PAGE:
Various elements explain the government's shifting posture toward both the IMF and the FSLN. One important one is that it wants to avoid an economic collapse in Nicaragua resulting from the state's inability to pull in the hard currency from ESAF and other sources that are needed to honor its financial commitments with investors. National economists are calling this potential collapse the "pinolillo* effect," jokingly comparing it to the much-discussed "tequila effect" when the Mexican economy collapsed in December 1994. (* Pinolillo is a sweet cornmeal and cacao-based drink that is very popular in Nicaragua).

One of Nicaragua's financial commitments that could trigger the pinolillo effect if not met has to do with payment of the investment certificates issued by the Central Bank of Nicaragua. These certificates were offered on the market with attractive interest rates as a way to attract capital to the country. And it was successful: by May the government had already sold some $200 million worth.
Upon maturity of these certificates, which will be before the end of 1997, their holders can cash them in at the Central Bank for their original investment value, plus interest, of course. If all holders decide to ask for the return of their money at that time, just a few months from now, the Central Bank will have to use part of its international dollar reserves to respond to the demand.

Should this happen—and it could if the country's instability increases investor uncertainty—the Central Bank would face a serious shortage of hard currency, and the country's fragile economic stability would plummet overnight. The government would have to devalue the currency and raise interest rates to deal with the crisis. Though with its own twists, this is similar to what happened in Mexico in 1994, when foreign, mainly US, investors holding short-term government bonds massively cashed them in on the Mexican financial market.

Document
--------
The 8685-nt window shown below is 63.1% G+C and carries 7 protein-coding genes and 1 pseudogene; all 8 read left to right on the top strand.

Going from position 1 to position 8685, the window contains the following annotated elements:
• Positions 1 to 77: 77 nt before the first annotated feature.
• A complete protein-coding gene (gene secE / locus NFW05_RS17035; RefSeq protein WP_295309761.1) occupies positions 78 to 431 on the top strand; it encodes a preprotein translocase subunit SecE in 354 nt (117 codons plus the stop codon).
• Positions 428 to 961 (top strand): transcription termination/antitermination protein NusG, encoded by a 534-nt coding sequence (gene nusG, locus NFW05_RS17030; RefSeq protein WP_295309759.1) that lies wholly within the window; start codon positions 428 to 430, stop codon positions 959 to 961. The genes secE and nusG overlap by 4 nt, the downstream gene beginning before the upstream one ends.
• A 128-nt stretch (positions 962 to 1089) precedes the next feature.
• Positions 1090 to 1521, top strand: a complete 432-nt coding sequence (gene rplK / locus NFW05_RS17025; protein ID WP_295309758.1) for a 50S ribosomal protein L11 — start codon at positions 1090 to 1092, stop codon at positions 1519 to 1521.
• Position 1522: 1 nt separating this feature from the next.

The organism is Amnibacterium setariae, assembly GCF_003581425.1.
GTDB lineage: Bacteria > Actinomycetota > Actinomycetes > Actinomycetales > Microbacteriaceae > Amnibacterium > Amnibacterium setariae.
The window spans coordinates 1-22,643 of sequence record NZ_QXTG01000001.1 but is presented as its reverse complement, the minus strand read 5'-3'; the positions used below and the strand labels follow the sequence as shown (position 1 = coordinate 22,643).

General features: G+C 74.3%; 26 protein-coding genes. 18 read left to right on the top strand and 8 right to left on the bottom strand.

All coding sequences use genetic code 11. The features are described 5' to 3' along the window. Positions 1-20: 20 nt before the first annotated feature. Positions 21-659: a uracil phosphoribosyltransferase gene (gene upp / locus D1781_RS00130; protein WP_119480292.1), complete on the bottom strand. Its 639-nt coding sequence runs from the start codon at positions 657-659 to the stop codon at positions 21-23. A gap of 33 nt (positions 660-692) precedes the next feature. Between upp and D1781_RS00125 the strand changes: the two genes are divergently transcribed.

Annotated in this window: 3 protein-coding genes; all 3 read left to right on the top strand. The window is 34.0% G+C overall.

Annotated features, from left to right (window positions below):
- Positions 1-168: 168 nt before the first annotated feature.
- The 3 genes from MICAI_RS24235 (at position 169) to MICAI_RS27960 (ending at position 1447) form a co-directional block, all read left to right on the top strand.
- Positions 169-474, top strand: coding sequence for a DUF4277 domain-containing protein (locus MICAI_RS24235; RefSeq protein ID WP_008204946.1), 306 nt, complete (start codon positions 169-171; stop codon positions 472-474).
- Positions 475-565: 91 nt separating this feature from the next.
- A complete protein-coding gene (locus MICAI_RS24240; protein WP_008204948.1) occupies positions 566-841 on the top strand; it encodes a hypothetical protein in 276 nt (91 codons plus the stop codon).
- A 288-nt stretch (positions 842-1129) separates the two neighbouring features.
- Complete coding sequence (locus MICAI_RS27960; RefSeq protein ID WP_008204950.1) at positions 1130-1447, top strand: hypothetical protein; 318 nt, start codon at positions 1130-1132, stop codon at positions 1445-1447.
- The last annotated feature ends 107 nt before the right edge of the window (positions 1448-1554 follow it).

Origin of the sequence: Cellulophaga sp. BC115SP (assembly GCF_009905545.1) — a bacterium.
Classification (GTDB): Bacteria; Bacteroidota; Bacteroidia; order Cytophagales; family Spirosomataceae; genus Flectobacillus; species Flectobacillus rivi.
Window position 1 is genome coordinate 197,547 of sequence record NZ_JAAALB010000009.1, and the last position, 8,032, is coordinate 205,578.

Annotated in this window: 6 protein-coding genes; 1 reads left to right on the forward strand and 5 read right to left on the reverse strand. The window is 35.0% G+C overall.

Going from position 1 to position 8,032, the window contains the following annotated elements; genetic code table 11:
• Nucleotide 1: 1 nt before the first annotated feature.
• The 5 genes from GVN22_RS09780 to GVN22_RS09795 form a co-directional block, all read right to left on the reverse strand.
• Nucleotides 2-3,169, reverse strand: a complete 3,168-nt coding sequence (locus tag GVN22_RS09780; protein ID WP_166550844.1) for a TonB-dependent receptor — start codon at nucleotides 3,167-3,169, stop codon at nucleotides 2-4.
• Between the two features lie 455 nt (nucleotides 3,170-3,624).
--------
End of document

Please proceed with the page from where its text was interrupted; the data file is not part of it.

To conjure away a possible pinolillo effect, the government announced that it was reducing the interest rate on the investment certificates and has made efforts to get liquid currency at all costs. It managed to do the latter, at least briefly, by including a mysterious 900 million córdoba debt in the 1997 national budget. The Central Bank president has never clearly explained the origin of this debt, among other reasons to avoid sparking investor panic.

To back the inclusion of the 900 million córdobas in the budget, the Central Bank had to find $100 million (its hard currency equivalent) to increase its international reserves. It requested a $100 million loan from the Hamilton Bank, which was granted thanks to the intermediation of two groups: one led by powerful US-Cuban businessman Jorge Mas Canosa and the other by US-Nicaraguan Fernández Hollman. Both groups came away from the transaction with juicy earnings. For its part, the government had to accept a one-year loan from Hamilton at 15% interest.

The Central Bank acted knowing that it was violating the laws of Nicaragua, as the Comptroller General's office made public later. It also knew that the operation went against IMF dispositions not to request such short-term, high-interest private bank loans, since they are always more onerous for the country's finances. But it probably had no other way out.